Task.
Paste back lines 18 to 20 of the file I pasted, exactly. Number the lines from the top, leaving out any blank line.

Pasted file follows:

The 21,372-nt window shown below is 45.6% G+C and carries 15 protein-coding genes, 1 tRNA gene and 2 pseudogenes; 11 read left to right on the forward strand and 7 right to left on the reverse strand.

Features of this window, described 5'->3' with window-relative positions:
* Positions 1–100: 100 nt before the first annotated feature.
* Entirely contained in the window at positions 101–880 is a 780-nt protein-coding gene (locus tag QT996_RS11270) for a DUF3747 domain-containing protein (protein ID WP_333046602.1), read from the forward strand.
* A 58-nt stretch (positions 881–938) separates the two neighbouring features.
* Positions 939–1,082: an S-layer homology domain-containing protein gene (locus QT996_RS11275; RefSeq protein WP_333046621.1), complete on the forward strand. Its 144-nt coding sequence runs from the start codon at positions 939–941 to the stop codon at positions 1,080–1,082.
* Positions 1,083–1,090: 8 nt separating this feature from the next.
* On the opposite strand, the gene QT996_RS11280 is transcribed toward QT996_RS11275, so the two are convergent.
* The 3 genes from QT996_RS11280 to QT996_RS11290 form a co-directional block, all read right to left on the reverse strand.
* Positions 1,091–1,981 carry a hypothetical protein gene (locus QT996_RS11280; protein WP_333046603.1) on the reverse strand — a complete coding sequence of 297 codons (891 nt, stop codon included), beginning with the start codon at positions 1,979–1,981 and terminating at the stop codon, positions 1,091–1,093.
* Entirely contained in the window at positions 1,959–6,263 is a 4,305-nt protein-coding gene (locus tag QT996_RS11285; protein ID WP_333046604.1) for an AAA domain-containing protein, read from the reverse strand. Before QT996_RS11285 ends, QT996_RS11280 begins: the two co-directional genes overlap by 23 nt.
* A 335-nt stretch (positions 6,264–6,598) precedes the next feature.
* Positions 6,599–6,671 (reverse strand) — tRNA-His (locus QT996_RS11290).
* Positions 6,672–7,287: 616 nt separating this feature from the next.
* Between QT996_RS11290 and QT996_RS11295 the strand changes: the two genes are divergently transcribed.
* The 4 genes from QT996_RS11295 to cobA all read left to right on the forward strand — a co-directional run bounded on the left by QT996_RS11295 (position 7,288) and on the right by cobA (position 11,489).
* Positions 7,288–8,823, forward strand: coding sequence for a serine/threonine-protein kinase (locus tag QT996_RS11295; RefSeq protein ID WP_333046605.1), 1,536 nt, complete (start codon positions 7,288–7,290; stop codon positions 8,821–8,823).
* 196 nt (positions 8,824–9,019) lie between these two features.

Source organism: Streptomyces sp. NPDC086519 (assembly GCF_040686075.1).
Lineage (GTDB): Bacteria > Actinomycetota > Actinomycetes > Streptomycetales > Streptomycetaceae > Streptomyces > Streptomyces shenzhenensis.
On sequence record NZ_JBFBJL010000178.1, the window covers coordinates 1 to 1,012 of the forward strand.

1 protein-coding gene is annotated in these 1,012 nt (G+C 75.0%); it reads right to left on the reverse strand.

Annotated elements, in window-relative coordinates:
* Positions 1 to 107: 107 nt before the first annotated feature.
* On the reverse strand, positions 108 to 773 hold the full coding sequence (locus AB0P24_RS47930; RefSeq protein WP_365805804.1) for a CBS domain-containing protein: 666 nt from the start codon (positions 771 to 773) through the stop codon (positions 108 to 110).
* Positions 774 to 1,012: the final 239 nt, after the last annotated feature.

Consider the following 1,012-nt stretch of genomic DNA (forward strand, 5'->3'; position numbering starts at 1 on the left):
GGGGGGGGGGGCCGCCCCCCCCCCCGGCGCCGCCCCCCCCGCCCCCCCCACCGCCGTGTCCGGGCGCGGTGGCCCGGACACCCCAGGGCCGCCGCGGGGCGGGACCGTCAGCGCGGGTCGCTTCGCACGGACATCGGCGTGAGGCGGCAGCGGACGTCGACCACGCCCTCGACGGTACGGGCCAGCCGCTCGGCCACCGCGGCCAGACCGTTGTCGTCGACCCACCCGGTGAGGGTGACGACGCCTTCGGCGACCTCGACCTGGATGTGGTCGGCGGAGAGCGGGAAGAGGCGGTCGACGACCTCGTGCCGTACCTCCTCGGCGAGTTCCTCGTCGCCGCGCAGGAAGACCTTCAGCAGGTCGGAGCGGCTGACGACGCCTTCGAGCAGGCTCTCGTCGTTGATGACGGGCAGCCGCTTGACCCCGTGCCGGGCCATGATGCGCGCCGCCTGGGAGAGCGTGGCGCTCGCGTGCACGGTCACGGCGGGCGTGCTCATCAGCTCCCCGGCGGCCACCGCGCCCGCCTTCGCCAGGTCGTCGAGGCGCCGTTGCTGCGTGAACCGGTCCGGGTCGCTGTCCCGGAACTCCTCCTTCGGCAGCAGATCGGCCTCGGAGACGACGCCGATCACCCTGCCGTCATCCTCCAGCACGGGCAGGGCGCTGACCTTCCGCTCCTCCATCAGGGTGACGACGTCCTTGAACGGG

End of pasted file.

* 196 nt (positions 8,824–9,019) lie between these two features.

Source organism: Streptomyces sp. NPDC086519 (assembly GCF_040686075.1).
Lineage (GTDB): Bacteria > Actinomycetota > Actinomycetes > Streptomycetales > Streptomycetaceae > Streptomyces > Streptomyces shenzhenensis.